None other than Symantec Veep Brian Dye says that anti-virus software is dead:

Rather than fighting to keep the bad guys out, new technologies from an array of companies assume hackers get in so aim to spot them and minimize the damage.

Network-equipment maker Juniper Networks Inc. JNPR -0.16% wants customers to place fake data inside their firewalls to distract hackers. Shape Security Inc., a Silicon Valley startup, assumes that hackers will steal passwords and credit-card numbers so seeks to make it difficult to use the pilfered information. FireEye Inc. FEYE +0.20% created technology that scans networks for malicious-looking computer code that made it past the first line of defense. FireEye recently paid $1 billion for Mandiant, a small firm led by former Air Force investigators who act like cyber-Ghostbusters after a data breach.

Symantec seeks to join the fray this week. It is creating its own response team to help hacked businesses. Within six months, the Mountain View, Calif., company plans to sell intelligence briefings on specific threats so clients can learn not just that they are getting hacked, but why as well.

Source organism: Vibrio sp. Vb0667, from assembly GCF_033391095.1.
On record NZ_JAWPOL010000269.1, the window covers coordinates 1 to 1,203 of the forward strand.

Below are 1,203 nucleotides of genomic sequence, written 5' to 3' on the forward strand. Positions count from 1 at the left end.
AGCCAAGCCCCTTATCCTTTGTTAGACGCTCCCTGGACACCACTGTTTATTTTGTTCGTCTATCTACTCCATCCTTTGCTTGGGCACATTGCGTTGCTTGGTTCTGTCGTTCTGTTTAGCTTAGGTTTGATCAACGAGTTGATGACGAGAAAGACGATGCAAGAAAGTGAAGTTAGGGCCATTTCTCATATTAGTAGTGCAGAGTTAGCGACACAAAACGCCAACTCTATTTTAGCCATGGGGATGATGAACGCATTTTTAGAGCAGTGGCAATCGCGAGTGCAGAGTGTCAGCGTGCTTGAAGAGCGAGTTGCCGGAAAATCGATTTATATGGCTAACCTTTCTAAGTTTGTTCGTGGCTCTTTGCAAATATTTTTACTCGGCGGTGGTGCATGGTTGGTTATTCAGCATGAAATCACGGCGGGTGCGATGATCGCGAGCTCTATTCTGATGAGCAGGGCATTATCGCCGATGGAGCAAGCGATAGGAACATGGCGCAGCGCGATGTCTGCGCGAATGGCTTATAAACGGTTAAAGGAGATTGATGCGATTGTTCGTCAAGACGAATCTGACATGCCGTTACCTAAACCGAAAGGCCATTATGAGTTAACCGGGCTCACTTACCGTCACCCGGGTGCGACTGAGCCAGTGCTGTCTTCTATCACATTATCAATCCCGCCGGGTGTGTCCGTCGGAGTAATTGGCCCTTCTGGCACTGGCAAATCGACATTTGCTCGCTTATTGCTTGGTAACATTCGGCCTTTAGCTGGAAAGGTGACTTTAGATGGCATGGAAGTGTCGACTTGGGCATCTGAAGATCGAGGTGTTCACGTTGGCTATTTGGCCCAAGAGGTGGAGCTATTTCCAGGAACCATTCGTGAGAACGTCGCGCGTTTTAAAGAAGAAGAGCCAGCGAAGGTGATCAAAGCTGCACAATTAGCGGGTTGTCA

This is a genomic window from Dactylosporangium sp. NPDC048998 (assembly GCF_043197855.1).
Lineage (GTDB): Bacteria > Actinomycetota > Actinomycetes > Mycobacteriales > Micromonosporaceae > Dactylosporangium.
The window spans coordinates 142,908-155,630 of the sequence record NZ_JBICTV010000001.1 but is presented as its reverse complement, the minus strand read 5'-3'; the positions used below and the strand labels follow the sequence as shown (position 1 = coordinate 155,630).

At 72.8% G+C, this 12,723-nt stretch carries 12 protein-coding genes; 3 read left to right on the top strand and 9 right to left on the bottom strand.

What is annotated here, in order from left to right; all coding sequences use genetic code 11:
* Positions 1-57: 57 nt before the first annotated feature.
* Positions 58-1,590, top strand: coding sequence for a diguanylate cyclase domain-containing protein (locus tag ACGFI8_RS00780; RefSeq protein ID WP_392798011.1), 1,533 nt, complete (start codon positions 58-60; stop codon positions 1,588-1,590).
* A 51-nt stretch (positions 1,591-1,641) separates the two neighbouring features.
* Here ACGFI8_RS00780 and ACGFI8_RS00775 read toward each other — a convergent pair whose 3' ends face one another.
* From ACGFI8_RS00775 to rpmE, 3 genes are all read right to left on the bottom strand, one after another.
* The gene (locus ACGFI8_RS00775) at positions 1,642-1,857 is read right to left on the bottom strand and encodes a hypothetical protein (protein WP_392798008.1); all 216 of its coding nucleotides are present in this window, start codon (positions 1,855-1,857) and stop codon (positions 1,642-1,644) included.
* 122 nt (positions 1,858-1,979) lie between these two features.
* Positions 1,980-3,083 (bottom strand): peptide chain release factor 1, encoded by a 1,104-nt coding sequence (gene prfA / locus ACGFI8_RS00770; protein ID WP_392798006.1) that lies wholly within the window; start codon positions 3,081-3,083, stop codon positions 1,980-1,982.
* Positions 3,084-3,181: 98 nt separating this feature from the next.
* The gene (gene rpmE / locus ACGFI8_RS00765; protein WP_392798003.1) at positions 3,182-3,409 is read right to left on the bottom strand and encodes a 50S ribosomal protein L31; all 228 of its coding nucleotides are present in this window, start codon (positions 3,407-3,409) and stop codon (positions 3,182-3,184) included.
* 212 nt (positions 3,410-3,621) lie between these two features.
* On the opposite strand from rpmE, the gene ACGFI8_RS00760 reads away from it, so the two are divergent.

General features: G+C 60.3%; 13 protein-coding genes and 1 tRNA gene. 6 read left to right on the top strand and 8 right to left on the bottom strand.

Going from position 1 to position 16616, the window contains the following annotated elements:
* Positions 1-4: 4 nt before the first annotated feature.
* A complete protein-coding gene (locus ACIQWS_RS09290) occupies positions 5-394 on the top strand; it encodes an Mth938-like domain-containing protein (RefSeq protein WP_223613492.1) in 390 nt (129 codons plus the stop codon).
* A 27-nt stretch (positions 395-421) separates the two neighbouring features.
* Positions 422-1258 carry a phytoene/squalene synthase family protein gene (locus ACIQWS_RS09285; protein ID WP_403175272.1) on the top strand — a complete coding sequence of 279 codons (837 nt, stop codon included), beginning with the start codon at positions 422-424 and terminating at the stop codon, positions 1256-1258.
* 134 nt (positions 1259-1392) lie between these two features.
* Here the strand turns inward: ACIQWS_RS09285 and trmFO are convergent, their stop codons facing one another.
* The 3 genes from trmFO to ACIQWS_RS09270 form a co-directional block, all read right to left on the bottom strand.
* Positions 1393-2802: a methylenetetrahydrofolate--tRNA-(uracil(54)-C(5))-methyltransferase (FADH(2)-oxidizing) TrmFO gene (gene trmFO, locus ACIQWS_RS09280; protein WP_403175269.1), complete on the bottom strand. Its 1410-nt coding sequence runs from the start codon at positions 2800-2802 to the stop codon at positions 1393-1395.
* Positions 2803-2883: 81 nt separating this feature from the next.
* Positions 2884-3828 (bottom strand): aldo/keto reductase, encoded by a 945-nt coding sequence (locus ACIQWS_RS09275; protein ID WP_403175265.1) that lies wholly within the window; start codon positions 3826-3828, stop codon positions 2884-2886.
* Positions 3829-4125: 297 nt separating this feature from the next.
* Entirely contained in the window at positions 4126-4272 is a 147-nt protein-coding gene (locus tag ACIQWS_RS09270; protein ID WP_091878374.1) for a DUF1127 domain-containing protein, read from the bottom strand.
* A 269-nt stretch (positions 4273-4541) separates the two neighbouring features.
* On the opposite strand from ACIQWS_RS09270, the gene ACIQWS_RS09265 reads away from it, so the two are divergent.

That’s great for big corporate clients, but what about small businesses where the owner is also likely the entire IT “department,” or for home users?

To be fair, Dye also said that, “We don’t think of antivirus as a moneymaker in any way.” I’m guessing that means his company will keep selling antivirus protection to consumers, but that their big money will come from corporate clients.

There might still be money to be made if two conditions were met:

• Symantec’s own “protection” would stop something significantly more than “just 45% of cyberattacks,” as the WSJ story claims.

• Symantec’s software weren’t such an in-your-face, pain-in-the-rear to use.

It’s been years since I had to deal with Norton’s security suite on an every day basis, and I don’t miss it one bit.